I just dropped the price of
the permaculture playing cards
for a wee bit.

 

 

uses include:
- infecting brains with permaculture
- convincing folks that you are not crazy
- gift giving obligations
- stocking stuffer
- gambling distraction
- an hour or two of reading
- find the needle
- find the 26 hidden names

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Batteries for my 48v off grid solar system  RSS feed

 
jim ward
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Aloha,
I have a 48 volt solar system with 6.2kw worth of panels on my roof. ( recently upgraded to 6.2kw from 3.2kw)  I started 8 years ago with 16 interstate L16 which crapped out after 3.5 years . I replaced them with 8 DEKA L16 which have lasted 4 years. My question is should I stay with 8 L16s or go back to 16 since I can now truly charge them to 100%. Options I'm looking at are 16 US battery USL16HCS or 4 12 volt industrial batteries from GB.  The Lithium Ion Sulfate are still too expensive so I thought I'd stay lead acid for the time being. I appreciate any guidance as I've got one shot at this financially  MAHALO!!
Jim
 
Eric Hammond
Posts: 116
Location: SW Missouri
5
chicken hugelkultur solar
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Your batteries dieing early may be an indication that the battery bank is not large enough. If your repeatedly pulling them down too far it drastically can reduce their life(I'm also guilty of this, so don't feel bad) if you can try to size your battery bank large enough so that you don't pull them below 80 percent they will have the longest longevity. As far as types of batteries to buy....after long amounts of research, my next battery will be from an electric forklift. They are designed super heavy duty and can last 15 to 20 years in solar applications. The problem is the weight. They can be 1500 to 2000 lbs. Not a big deal for me, but could pose a problem for you. I encourage you to look into them.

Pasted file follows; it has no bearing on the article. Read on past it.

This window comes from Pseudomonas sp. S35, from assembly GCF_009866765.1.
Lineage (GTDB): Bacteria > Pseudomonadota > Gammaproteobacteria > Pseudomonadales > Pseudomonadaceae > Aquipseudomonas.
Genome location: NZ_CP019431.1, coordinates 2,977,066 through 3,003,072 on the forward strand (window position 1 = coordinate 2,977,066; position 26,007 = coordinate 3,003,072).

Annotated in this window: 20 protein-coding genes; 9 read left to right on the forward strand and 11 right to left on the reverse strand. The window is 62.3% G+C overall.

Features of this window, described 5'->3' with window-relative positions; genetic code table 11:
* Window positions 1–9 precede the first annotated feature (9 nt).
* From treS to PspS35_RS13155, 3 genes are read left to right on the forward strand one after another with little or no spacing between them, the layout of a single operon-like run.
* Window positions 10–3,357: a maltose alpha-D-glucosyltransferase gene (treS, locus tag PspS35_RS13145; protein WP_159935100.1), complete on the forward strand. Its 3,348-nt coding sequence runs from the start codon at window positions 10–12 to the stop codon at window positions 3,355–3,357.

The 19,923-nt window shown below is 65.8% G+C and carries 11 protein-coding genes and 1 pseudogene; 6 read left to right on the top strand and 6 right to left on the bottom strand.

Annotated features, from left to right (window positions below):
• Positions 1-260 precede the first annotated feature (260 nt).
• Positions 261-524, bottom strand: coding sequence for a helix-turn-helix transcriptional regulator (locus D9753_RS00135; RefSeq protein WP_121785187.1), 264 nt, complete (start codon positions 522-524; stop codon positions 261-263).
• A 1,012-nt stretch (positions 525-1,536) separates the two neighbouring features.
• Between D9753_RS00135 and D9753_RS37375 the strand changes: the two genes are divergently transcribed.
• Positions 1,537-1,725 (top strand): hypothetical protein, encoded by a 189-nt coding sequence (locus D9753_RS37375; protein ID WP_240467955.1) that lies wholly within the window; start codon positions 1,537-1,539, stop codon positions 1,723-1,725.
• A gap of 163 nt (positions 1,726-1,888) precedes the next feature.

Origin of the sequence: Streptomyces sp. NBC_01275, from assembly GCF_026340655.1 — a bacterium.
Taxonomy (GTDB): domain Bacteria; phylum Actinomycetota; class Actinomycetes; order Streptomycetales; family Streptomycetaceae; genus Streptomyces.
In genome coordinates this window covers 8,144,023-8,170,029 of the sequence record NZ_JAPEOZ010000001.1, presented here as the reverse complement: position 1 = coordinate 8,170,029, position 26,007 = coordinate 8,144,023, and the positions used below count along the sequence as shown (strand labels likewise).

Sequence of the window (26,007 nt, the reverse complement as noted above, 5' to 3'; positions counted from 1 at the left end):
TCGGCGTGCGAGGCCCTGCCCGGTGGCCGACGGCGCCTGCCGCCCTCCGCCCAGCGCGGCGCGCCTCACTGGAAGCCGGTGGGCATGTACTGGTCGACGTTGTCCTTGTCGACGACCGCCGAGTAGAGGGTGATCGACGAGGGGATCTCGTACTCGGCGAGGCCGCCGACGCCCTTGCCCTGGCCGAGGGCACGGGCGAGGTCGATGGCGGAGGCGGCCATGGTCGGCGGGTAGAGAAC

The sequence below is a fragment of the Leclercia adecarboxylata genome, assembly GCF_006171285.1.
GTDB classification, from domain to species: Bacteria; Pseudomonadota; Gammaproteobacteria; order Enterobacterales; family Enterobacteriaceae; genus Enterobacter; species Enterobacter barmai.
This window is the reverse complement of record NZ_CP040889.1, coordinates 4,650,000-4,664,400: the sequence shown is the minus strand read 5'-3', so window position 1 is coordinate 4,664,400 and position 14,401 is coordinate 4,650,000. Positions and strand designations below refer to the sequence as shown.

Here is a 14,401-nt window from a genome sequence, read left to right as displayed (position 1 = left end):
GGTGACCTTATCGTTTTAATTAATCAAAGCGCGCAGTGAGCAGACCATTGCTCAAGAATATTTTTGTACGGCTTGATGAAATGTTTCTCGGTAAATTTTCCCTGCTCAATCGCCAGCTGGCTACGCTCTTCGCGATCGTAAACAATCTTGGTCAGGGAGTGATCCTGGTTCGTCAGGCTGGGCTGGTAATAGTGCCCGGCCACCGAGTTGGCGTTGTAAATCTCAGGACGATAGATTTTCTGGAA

Eric Hammond
Posts: 116
Location: SW Missouri
5
chicken hugelkultur solar
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Also as a side note, do you use a refractometer to check specific gravity and charge level? I LITERALLY use mine every day. My system is an outback. While the system indicated 100 percent charge and the voltage also was congruent with a fully charged battery, it turned out by checking specific gravity I found out my batteries were really only charged 75 percent. I was under charging my batteries for over 4 months.  I went in the charge controller and increased the absorption time to 4 hours and it solved my problem. I still check one cells specific gravity daily to give myself a baseline of actual state of charge. Undercharging batteries can also kill them early, and even if you have the right amount of panels there could be a setting that needs changed for actual full charging.
 
jim ward
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Mahalo Eric,
Yes living off grid has been a learning experience. I have an outback system as well, but it turns out my charge controller wasn't tracking the panels correctly....I've now added a second charge controller and 9 more panels ( total 24 now)
My hope is that I can now truly charge my bank to 100%  I too check the specific gravity and regardless of what the mate was telling me, they weren't getting to 100%  Now my tired abused bank is fully charged by the afternoon ( but it's not holding the charge well at all).
I've ordered 16 Surette Rolls S550 6v 428 AH batteries and I'm going to limp along until they arrive. If I could get a forklift battery on to my property here in Hawaii I would do it, but the weight makes it cost prohibitive ( I'm picking up my Rolls 8 at a time from the harbor here).  I'm going to go one more round of lead acid, and then see if Lithium ion phosphate become cheaper and more tried and true for off grid application.
All the best
Jim
 
Eric Hammond
Posts: 116
Location: SW Missouri
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chicken hugelkultur solar
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jim ward wrote:Mahalo Eric,
Yes living off grid has been a learning experience. I have an outback system as well, but it turns out my charge controller wasn't tracking the panels correctly....I've now added a second charge controller and 9 more panels ( total 24 now)
My hope is that I can now truly charge my bank to 100%  I too check the specific gravity and regardless of what the mate was telling me, they weren't getting to 100%  Now my tired abused bank is fully charged by the afternoon ( but it's not holding the charge well at all).
I've ordered 16 Surette Rolls S550 6v 428 AH batteries and I'm going to limp along until they arrive. If I could get a forklift battery on to my property here in Hawaii I would do it, but the weight makes it cost prohibitive ( I'm picking up my Rolls 8 at a time from the harbor here).  I'm going to go one more round of lead acid, and then see if Lithium ion phosphate become cheaper and more tried and true for off grid application.
All the best
Jim